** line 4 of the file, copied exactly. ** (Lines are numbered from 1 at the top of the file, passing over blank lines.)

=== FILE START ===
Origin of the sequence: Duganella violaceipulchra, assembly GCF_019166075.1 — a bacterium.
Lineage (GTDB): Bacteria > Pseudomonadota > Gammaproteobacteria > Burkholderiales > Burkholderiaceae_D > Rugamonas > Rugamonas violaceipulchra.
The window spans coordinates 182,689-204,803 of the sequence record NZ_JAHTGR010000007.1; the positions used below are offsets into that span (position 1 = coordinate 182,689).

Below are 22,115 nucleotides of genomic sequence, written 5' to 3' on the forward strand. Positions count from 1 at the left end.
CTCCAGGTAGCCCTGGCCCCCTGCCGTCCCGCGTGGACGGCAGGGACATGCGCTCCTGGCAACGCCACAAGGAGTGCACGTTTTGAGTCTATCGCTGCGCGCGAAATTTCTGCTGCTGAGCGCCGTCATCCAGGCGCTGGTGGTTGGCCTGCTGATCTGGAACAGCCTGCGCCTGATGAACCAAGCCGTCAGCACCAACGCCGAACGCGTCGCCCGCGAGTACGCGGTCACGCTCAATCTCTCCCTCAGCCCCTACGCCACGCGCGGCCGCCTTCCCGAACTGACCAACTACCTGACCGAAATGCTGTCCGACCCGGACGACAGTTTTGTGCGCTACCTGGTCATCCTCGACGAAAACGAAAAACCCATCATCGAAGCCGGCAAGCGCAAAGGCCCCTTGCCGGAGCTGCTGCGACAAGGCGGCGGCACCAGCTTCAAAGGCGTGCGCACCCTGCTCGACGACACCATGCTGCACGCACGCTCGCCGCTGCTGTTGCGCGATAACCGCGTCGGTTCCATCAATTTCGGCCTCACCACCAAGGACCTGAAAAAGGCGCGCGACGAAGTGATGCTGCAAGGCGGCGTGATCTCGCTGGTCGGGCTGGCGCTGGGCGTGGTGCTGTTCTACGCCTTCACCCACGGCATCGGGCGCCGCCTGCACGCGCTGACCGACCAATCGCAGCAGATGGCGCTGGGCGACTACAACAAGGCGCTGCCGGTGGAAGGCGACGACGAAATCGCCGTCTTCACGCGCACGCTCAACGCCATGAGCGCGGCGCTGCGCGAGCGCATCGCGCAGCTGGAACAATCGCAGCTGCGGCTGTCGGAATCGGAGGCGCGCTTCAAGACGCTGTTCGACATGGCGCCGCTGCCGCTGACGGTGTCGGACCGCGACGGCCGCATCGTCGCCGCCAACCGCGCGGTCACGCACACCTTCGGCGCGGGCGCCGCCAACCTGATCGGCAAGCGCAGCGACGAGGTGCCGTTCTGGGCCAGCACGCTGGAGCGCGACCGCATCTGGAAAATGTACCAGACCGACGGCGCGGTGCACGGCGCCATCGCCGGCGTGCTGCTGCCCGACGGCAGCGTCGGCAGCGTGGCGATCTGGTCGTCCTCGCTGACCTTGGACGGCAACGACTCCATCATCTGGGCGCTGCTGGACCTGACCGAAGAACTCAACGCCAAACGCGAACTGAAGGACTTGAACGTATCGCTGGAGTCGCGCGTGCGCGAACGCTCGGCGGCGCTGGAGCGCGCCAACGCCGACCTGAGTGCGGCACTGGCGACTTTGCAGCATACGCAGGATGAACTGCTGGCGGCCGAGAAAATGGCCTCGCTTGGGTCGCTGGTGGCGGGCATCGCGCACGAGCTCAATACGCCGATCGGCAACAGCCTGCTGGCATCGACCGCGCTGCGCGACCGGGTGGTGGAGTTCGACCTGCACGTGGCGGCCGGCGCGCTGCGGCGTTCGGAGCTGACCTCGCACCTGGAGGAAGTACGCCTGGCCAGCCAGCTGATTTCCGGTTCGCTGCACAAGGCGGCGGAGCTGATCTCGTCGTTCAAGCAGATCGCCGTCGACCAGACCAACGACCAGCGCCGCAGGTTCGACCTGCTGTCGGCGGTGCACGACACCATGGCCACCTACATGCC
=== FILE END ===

Below are 22,115 nucleotides of genomic sequence, written 5' to 3' on the forward strand. Positions count from 1 at the left end.